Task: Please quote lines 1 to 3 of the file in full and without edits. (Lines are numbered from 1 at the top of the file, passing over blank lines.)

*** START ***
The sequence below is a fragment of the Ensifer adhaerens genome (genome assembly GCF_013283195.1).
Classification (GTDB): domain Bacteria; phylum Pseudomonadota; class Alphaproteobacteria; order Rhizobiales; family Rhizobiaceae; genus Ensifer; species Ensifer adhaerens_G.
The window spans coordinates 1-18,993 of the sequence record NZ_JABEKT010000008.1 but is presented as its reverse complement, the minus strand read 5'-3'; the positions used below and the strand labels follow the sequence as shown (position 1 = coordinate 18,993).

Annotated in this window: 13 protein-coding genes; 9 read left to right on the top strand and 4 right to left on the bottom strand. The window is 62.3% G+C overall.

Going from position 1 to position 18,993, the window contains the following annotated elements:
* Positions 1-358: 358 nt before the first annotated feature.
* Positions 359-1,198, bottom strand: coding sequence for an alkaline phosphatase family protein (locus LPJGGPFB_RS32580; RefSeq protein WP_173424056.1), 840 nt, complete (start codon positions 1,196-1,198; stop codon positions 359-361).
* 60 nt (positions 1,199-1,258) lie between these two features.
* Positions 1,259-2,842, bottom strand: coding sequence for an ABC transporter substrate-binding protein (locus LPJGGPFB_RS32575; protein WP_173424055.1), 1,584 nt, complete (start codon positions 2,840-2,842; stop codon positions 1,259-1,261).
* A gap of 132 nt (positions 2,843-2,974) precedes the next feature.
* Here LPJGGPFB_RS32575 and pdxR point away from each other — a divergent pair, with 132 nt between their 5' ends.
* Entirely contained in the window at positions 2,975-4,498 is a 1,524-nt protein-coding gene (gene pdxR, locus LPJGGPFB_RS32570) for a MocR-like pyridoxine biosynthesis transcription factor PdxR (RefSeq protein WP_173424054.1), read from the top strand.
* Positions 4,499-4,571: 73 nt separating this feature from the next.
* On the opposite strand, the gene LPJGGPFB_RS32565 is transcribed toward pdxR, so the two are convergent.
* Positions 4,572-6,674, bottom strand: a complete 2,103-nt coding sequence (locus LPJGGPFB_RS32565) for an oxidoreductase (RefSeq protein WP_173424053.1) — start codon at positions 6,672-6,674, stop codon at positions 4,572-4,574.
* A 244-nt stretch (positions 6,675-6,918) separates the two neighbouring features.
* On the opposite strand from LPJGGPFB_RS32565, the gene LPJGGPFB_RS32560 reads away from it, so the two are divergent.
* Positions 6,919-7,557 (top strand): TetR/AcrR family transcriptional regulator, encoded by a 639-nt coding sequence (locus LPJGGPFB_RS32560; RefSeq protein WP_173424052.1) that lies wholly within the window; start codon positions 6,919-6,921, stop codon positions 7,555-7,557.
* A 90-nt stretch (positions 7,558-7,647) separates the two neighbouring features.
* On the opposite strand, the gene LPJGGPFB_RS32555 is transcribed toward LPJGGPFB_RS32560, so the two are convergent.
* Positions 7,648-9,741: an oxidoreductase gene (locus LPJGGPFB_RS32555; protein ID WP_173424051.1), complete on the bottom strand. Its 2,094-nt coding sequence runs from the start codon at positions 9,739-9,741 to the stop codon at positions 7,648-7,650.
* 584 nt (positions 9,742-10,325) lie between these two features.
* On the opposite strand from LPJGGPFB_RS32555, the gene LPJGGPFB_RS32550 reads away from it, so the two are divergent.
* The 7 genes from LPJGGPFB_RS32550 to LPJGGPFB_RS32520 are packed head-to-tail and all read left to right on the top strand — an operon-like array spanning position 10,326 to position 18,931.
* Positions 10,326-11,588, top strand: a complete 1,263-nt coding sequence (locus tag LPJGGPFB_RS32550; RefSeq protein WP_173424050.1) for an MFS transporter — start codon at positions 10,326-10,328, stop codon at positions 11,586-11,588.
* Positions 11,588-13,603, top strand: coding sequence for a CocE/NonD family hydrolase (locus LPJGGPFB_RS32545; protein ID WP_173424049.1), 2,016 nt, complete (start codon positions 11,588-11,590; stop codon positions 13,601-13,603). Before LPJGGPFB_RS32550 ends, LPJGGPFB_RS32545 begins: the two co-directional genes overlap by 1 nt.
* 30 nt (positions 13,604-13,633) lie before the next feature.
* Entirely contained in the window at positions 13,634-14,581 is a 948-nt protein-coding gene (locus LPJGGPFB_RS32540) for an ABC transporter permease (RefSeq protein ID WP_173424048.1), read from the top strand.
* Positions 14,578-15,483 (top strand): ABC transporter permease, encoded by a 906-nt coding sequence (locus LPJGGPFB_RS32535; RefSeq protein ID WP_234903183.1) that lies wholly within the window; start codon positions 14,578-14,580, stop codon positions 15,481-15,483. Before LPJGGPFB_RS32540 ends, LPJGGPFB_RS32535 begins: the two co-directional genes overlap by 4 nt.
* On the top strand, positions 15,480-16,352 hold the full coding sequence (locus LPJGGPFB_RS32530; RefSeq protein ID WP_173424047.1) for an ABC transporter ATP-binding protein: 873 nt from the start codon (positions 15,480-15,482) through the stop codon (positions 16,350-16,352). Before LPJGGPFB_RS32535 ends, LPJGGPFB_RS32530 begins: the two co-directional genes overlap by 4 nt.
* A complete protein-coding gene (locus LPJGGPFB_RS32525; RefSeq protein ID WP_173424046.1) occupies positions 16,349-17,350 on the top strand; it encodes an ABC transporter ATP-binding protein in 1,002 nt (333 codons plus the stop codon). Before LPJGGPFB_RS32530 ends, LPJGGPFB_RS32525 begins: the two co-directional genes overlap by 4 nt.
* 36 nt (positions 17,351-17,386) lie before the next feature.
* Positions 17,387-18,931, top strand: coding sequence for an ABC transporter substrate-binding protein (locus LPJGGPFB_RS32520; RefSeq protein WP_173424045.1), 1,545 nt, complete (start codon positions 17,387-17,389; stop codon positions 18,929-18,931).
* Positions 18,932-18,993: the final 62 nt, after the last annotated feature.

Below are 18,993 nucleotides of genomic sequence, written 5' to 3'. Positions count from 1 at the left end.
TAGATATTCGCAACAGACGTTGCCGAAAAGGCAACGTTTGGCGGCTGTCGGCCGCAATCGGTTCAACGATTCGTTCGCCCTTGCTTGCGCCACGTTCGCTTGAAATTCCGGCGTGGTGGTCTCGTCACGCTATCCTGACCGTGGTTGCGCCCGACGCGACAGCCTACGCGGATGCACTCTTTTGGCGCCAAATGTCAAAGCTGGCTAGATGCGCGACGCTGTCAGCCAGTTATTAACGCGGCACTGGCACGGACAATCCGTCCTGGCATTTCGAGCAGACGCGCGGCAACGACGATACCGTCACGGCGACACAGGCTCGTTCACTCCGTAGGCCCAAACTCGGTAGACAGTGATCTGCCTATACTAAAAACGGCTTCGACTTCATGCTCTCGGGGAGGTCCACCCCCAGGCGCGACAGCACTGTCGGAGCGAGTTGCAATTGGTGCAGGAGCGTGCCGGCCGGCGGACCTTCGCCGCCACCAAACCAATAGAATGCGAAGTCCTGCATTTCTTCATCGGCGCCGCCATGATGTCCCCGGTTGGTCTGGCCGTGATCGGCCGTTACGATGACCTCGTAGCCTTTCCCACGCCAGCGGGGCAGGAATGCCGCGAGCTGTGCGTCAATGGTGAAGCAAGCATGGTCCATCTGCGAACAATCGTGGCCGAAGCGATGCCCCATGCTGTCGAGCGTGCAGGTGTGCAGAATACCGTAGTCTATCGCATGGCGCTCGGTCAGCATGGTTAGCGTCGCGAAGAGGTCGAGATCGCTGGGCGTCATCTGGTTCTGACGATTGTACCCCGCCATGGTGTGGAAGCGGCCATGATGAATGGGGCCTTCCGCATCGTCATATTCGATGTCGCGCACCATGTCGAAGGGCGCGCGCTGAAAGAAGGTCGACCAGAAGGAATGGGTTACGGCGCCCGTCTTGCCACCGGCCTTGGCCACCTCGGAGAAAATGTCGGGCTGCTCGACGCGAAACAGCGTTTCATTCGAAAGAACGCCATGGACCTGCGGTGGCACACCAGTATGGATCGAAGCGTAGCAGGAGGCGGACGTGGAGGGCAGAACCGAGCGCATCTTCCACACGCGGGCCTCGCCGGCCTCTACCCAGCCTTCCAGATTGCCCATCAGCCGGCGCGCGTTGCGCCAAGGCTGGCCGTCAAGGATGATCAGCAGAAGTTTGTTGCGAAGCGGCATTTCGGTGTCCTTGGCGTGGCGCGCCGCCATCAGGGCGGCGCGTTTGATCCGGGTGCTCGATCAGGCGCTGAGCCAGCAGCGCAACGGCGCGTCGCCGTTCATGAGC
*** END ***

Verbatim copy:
The sequence below is a fragment of the Ensifer adhaerens genome (genome assembly GCF_013283195.1).
Classification (GTDB): domain Bacteria; phylum Pseudomonadota; class Alphaproteobacteria; order Rhizobiales; family Rhizobiaceae; genus Ensifer; species Ensifer adhaerens_G.
The window spans coordinates 1-18,993 of the sequence record NZ_JABEKT010000008.1 but is presented as its reverse complement, the minus strand read 5'-3'; the positions used below and the strand labels follow the sequence as shown (position 1 = coordinate 18,993).